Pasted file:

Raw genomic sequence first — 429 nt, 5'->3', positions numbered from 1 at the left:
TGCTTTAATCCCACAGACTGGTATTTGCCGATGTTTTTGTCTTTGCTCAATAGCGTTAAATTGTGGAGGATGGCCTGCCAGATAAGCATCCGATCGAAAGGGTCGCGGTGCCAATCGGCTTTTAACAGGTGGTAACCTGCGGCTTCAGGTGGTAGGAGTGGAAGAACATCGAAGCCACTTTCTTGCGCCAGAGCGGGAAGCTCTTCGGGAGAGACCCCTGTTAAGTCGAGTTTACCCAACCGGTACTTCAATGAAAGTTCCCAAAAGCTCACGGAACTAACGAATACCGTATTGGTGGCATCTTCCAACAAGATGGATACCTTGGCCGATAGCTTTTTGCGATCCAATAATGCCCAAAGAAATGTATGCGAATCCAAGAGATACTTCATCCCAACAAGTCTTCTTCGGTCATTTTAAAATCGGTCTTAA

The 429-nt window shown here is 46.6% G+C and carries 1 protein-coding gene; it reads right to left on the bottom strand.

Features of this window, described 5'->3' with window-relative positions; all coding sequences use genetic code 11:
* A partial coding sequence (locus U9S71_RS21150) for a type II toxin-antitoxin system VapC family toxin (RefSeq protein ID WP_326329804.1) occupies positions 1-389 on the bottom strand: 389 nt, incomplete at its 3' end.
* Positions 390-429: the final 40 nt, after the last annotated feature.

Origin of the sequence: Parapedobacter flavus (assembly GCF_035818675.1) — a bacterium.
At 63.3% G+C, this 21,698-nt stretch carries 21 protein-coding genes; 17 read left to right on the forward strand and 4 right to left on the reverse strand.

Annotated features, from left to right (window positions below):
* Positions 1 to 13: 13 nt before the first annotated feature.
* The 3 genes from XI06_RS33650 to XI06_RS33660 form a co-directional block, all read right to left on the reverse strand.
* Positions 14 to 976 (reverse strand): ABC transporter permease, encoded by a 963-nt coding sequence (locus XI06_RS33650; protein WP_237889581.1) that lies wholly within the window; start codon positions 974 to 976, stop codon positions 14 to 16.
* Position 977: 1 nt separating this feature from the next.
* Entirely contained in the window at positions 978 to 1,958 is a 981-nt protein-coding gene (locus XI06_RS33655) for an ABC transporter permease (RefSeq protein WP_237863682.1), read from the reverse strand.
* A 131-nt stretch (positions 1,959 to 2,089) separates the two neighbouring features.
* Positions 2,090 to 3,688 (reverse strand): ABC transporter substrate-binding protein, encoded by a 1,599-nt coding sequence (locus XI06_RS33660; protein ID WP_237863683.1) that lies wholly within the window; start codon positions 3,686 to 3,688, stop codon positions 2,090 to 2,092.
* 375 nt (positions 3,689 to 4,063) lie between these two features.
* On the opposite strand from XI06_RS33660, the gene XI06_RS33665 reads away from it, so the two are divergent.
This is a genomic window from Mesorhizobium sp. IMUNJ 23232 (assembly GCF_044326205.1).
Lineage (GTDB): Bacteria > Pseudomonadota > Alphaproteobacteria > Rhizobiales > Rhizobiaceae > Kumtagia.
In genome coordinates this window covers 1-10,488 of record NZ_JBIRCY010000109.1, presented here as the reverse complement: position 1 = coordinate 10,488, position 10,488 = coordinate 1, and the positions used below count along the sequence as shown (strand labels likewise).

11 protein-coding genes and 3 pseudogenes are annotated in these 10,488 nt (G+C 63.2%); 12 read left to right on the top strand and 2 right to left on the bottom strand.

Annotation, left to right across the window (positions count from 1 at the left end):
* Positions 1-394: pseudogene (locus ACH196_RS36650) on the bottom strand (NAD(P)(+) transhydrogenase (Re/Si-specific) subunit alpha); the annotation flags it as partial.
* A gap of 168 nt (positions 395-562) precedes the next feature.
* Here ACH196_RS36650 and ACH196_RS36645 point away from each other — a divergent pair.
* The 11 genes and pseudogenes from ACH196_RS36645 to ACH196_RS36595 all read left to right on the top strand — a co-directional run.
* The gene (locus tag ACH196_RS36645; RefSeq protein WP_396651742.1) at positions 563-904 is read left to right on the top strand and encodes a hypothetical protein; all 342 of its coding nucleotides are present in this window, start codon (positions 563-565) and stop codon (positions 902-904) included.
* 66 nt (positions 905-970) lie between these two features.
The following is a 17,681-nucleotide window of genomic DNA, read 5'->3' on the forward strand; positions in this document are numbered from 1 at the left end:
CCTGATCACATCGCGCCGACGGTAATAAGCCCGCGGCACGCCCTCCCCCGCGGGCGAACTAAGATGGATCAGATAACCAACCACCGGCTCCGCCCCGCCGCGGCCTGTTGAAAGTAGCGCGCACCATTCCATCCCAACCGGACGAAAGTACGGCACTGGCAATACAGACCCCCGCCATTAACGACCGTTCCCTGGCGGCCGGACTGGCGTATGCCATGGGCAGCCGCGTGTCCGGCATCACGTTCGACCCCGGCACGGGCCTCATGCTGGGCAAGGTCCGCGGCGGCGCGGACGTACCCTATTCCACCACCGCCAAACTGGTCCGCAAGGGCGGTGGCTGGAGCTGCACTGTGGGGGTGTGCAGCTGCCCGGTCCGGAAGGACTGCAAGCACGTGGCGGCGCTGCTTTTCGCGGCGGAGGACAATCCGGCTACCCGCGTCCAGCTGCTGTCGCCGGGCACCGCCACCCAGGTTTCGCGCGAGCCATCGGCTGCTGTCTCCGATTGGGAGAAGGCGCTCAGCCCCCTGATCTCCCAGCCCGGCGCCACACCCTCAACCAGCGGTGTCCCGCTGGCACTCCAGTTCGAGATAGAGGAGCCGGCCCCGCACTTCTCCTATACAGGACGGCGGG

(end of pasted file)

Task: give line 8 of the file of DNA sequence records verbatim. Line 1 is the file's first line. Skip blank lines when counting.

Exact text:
At 63.3% G+C, this 21,698-nt stretch carries 21 protein-coding genes; 17 read left to right on the forward strand and 4 right to left on the reverse strand.